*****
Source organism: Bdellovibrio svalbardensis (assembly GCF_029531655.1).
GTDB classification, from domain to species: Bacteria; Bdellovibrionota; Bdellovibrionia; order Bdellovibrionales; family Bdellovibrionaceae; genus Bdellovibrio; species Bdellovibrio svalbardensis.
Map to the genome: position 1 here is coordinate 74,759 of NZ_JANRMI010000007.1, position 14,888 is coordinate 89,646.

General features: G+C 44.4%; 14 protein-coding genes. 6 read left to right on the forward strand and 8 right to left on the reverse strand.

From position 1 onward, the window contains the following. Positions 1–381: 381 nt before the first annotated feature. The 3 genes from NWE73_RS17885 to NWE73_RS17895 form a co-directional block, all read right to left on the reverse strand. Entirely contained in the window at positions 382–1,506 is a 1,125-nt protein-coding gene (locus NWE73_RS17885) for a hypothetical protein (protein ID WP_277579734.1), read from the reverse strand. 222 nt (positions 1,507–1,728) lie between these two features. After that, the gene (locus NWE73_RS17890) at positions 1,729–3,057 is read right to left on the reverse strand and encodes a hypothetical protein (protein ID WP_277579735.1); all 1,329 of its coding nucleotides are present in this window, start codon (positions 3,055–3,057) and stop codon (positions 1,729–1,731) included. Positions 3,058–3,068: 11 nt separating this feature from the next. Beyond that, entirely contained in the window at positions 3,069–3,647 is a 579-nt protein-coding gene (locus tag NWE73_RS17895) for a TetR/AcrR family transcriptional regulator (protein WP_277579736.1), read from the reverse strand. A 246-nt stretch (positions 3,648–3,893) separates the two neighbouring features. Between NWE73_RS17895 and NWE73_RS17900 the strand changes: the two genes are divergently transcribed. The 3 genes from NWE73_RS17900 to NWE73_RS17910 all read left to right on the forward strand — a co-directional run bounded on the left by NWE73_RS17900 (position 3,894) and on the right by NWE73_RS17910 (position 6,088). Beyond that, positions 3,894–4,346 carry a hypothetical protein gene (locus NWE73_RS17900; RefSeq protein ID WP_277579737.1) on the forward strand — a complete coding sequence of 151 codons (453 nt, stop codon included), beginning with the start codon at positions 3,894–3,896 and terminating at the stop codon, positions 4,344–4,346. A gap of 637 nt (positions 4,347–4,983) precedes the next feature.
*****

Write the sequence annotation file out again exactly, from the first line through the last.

Source organism: Bdellovibrio svalbardensis (assembly GCF_029531655.1).
GTDB classification, from domain to species: Bacteria; Bdellovibrionota; Bdellovibrionia; order Bdellovibrionales; family Bdellovibrionaceae; genus Bdellovibrio; species Bdellovibrio svalbardensis.
Map to the genome: position 1 here is coordinate 74,759 of NZ_JANRMI010000007.1, position 14,888 is coordinate 89,646.

General features: G+C 44.4%; 14 protein-coding genes. 6 read left to right on the forward strand and 8 right to left on the reverse strand.

From position 1 onward, the window contains the following. Positions 1–381: 381 nt before the first annotated feature. The 3 genes from NWE73_RS17885 to NWE73_RS17895 form a co-directional block, all read right to left on the reverse strand. Entirely contained in the window at positions 382–1,506 is a 1,125-nt protein-coding gene (locus NWE73_RS17885) for a hypothetical protein (protein ID WP_277579734.1), read from the reverse strand. 222 nt (positions 1,507–1,728) lie between these two features. After that, the gene (locus NWE73_RS17890) at positions 1,729–3,057 is read right to left on the reverse strand and encodes a hypothetical protein (protein ID WP_277579735.1); all 1,329 of its coding nucleotides are present in this window, start codon (positions 3,055–3,057) and stop codon (positions 1,729–1,731) included. Positions 3,058–3,068: 11 nt separating this feature from the next. Beyond that, entirely contained in the window at positions 3,069–3,647 is a 579-nt protein-coding gene (locus tag NWE73_RS17895) for a TetR/AcrR family transcriptional regulator (protein WP_277579736.1), read from the reverse strand. A 246-nt stretch (positions 3,648–3,893) separates the two neighbouring features. Between NWE73_RS17895 and NWE73_RS17900 the strand changes: the two genes are divergently transcribed. The 3 genes from NWE73_RS17900 to NWE73_RS17910 all read left to right on the forward strand — a co-directional run bounded on the left by NWE73_RS17900 (position 3,894) and on the right by NWE73_RS17910 (position 6,088). Beyond that, positions 3,894–4,346 carry a hypothetical protein gene (locus NWE73_RS17900; RefSeq protein ID WP_277579737.1) on the forward strand — a complete coding sequence of 151 codons (453 nt, stop codon included), beginning with the start codon at positions 3,894–3,896 and terminating at the stop codon, positions 4,344–4,346. A gap of 637 nt (positions 4,347–4,983) precedes the next feature.